In the early days of AIDS, the disease was referred to by the CDC as the 4H disease, due to their high infection among hemophiliacs, homosexuals, heroin users, and Haitians. The first three groups are susceptible to AIDS via straightforward blood or sex transmission. What caused the Haitian cluster?
In 1983, papers published in the two top medical journals, the New England Journal of Medicine and The Lancet, described the prevalence of AIDS in Haiti. This was the first time the disease was identified in any tropical/developing country. Later the first likely AIDS-related death in Haiti was traced back to July 1978 (source).
However, we now know that the virus was already spreading slowly through the Democratic Republic of Congo from the 1920s through 1950s. There is evidence to suggest that Haitian professionals contracted the virus while working in the Kinshasa area during the 1960s, shortly after Congo's political independence. It is thought that some time after that, the virus arrived in the United States by way of Haiti. The United States in turn became the main source of transmission to the rest of the world, around the same time that AIDS was discovered in 1982 (source).
Beyond this though, it is important to recognize that the "4H" concept has at least as much to do with public awareness and perception as it does with epidemiology. The virus went undetected in developing countries for decades. Haiti's proximity to the United States and the increasing rate of Haitian immigration to the United States during the 1970s and 1980s contributed not only to the actual spread of the disease, but also to the relatively early timing of its discovery there and its stigmatization in the eyes of the majority-white US public.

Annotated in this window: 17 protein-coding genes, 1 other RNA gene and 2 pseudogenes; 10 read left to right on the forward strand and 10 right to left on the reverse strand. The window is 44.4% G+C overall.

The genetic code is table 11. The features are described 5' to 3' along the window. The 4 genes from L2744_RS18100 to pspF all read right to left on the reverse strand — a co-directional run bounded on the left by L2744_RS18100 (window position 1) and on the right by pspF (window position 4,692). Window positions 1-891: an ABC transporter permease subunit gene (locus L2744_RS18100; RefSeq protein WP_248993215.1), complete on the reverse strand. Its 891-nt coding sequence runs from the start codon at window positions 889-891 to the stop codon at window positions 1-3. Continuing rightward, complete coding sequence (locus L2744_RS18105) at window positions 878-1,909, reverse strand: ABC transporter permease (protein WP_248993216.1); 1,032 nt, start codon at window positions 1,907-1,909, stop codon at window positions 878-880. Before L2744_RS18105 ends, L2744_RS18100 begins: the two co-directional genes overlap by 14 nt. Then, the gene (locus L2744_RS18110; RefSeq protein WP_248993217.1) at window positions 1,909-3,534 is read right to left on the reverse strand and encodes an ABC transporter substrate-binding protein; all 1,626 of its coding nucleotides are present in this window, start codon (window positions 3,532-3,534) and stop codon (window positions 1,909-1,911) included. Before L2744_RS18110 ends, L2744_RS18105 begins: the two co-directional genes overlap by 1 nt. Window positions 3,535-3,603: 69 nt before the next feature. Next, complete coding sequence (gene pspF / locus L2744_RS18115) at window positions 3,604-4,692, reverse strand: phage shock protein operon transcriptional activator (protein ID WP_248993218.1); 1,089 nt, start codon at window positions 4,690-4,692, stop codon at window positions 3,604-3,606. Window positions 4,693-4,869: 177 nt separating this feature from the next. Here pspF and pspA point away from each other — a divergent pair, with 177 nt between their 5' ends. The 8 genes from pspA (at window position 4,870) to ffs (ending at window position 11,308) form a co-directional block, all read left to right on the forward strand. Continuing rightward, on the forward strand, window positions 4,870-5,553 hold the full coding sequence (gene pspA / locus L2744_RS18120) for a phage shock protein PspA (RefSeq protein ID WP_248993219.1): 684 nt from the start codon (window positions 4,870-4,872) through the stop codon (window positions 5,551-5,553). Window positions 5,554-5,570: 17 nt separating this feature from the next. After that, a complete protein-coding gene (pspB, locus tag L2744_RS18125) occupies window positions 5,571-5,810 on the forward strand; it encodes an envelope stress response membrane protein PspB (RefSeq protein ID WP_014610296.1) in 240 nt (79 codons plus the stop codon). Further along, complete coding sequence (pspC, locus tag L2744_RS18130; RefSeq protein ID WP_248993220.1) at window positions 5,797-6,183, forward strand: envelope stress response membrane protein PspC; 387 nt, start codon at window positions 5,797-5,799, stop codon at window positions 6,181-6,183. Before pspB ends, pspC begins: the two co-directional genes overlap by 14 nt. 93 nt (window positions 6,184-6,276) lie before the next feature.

According to the Centre for Disease Control and Prevention (CDCP):
Haiti has the greatest burden of HIV/AIDS in the Caribbean region with an estimated 150,000 people living with HIV/AIDS, according to UNAIDS 2016 data. While Haiti has a generalized epidemic with most transmission occurring from heterosexual sex, data indicate that drivers of new infections include unprotected transactional and commercial sexual activities as well as unsafe sexual practices among men who have sex with men.
It seems that unprotected heterosexual activity (between men and women and between men and men) is behind the increase of new infections.